Connery spoke highly of the director, “I got on famously with Steven, and speak with him often. There was no seduction talk, no movie-star stuff. And Harrison’s a pro, he’s terrific. We got a really good relationship going. Steven was marvellous for ideas. You only have to look at the sequence where I’m in the tank. It was originally scheduled for a day, two days maybe. I think it went to seven days in the end.”
10. Close Encounter of the Third Kind (1977)
After Spielberg’s first major box-office success with Jaws in 1975, he followed it up with this sci-fi epic which features Richard Dreyfuss as a line worker who witnesses a UFO on an abandoned road and embarks on a journey to establish contact with alien intelligence. It is a beautifully engaging story which insists that life can never be ordinary when we are surrounded by the magical mysteries of the cosmos. It won the Academy Award for ‘Best Cinematography’ in 1978.
Spielberg revealed that his father took him to view a meteor shower through the telescope in New Jersey, and the experience later inspired his work on Close Encounters Of The Third Kind, “We got out there, and we lay down on his Army knapsack, and we looked up at the sky, and every 30 seconds or so there was a brilliant flash of light that streaked across the sky.”
He added, “I just remember looking at the sky, because of the influence of my father, and saying, ‘If I ever get a chance to make a science fiction movie, I want those guys to come in peace’.”
9. Empire of the Sun (1987)
Set during a period of global disruption, Empire of the Sun depicts Japan’s invasion of China during the second world war through the story of Jamie Graham (played by Christian Bale), a young schoolboy who ends up being separated from his family because of the war. This film is primarily about his struggle to survive in a world that is defined by violence and suffering. Spielberg’s 1987 effort was nominated for six Academy Awards and ‘Best Motion Picture’ at the Golden Globe Awards.
Speaking about the film, Spielberg said, “I really had come to terms with what I’ve been tenaciously clinging to, which was a celebration of a kind of naiveté… But I just reached a saturation point, and I thought Empire was a great way of performing an exorcism on that period.
“I had never read anything with an adult setting… where a child saw things through a man’s eyes as opposed to a man discovering things through the child in him.”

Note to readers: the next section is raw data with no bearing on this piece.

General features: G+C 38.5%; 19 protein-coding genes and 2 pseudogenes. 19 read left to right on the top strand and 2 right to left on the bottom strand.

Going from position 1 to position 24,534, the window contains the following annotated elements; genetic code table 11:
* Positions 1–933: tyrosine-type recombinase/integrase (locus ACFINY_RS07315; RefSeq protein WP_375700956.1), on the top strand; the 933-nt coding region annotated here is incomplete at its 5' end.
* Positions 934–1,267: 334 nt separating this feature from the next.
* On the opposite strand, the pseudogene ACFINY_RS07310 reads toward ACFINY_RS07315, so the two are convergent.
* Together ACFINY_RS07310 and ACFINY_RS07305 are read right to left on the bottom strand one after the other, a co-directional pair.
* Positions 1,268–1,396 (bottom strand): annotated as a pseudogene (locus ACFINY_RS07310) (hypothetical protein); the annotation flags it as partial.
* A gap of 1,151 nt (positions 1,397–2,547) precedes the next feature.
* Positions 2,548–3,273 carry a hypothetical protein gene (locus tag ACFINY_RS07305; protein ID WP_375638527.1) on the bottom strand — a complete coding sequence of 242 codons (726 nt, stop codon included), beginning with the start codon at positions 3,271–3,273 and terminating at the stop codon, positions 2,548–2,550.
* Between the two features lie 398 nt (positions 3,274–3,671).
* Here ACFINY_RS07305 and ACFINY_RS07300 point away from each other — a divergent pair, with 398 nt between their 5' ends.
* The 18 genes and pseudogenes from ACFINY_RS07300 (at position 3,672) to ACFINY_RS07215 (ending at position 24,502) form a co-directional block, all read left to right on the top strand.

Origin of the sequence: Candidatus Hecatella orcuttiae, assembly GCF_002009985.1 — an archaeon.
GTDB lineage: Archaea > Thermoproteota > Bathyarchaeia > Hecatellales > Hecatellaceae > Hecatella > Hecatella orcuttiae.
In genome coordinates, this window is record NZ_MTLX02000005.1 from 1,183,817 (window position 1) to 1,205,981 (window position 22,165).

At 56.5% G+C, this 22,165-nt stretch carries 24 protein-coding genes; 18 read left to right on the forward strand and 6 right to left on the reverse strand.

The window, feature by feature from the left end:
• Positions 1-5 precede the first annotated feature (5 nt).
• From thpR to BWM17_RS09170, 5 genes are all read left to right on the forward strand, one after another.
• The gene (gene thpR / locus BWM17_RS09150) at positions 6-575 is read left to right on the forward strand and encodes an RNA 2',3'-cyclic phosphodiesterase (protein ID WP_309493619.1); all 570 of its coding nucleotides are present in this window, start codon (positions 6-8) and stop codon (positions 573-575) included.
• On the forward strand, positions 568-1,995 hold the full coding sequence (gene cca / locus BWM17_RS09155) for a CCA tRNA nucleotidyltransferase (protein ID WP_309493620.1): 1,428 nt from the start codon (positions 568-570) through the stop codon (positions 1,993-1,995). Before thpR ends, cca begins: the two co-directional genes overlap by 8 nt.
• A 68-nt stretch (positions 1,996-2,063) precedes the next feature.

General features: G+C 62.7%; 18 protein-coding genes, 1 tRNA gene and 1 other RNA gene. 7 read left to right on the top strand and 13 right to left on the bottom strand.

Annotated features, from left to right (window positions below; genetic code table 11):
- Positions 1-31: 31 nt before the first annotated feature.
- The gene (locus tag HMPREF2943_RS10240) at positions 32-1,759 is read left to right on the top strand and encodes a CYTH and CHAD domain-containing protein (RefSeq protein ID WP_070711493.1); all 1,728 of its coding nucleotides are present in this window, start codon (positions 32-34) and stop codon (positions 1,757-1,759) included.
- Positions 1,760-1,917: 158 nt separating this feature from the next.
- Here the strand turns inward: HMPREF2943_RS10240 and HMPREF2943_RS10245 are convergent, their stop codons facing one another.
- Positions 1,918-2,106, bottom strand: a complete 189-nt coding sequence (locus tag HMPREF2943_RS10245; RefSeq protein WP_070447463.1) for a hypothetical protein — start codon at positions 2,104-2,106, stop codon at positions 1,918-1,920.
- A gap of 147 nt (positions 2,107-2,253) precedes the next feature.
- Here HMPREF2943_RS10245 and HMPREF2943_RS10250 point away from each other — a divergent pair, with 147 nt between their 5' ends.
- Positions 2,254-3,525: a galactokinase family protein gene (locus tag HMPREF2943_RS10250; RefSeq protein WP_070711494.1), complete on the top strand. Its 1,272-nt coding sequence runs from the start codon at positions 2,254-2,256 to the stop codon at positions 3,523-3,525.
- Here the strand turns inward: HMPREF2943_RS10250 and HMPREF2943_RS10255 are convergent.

8. Lincoln (2012)
Focusing on the final few months of Lincoln’s life, the 2012 film recounts the story of the president’s battle to pass the 13th Amendment that will abolish slavery as the bloody Civil War draws to a close. Spielberg moves away from his trademark visual flair and lets the poignancy of the story shine. Daniel Day-Lewis’ powerful performance as the iconic American president is one for the ages.
“This was going to be a story of his last three years, but the script was 550 pages long. For me, the most compelling part of that screenplay was a 65-page section which was the struggle to pass the 13th Amendment that abolished slavery,” Spielberg recalled. “And out of 550 pages, that 65-page section is where I stood up and said that’s it, that’s our story, that’s our film.”
Adding, “Tony (Kushner) and I found that the more real estate of Lincoln’s life we covered, the more it diminished him as someone who understood politics, personalities and political theatre.”
7. E.T. The Extraterrestrial (1982)
The premise of Spielberg’s famous 1982 film is simple enough: an adorable alien somehow gets stranded on our planet. It takes help from children to escape the authoritarian intentions of the government and to make it back safely to its home planet. Spielberg has masterfully crafted a sci-fi fairy tale that is full of warmth and empathy.
“E.T. was a gift that came from the heavens from me. I was in Tunisia, making Raiders of the Lost Ark and we were setting up a shot. I was picking up fossils in the desert…I was remembering the end of Close Encounters…I thought, ‘What if the alien had stayed behind on Earth?'”
6. Jaws (1975)
Based on Peter Benchley’s best-selling novel, Jaws is one of Spielberg’s most famous and brilliant works. It features a terrifying white shark who acts as a constant reminder of our mortality. Police chief Martin Brody, ichthyologist Matt Hooper and ship captain Quint, team up to battle this threat but fighting nature is always a losing battle. Spielberg tapped into the vulnerable psychology of fear, and the film’s impact was so great that many people avoided water bodies altogether.
“I was naive about the ocean, basically. I was pretty naive about mother nature and the hubris of a filmmaker who thinks he can conquer the elements was foolhardy,” Spielberg reflected. “But I was too young to know I was being foolhardy when I demanded that we shoot the film in the Atlantic Ocean and not in a North Hollywood tank.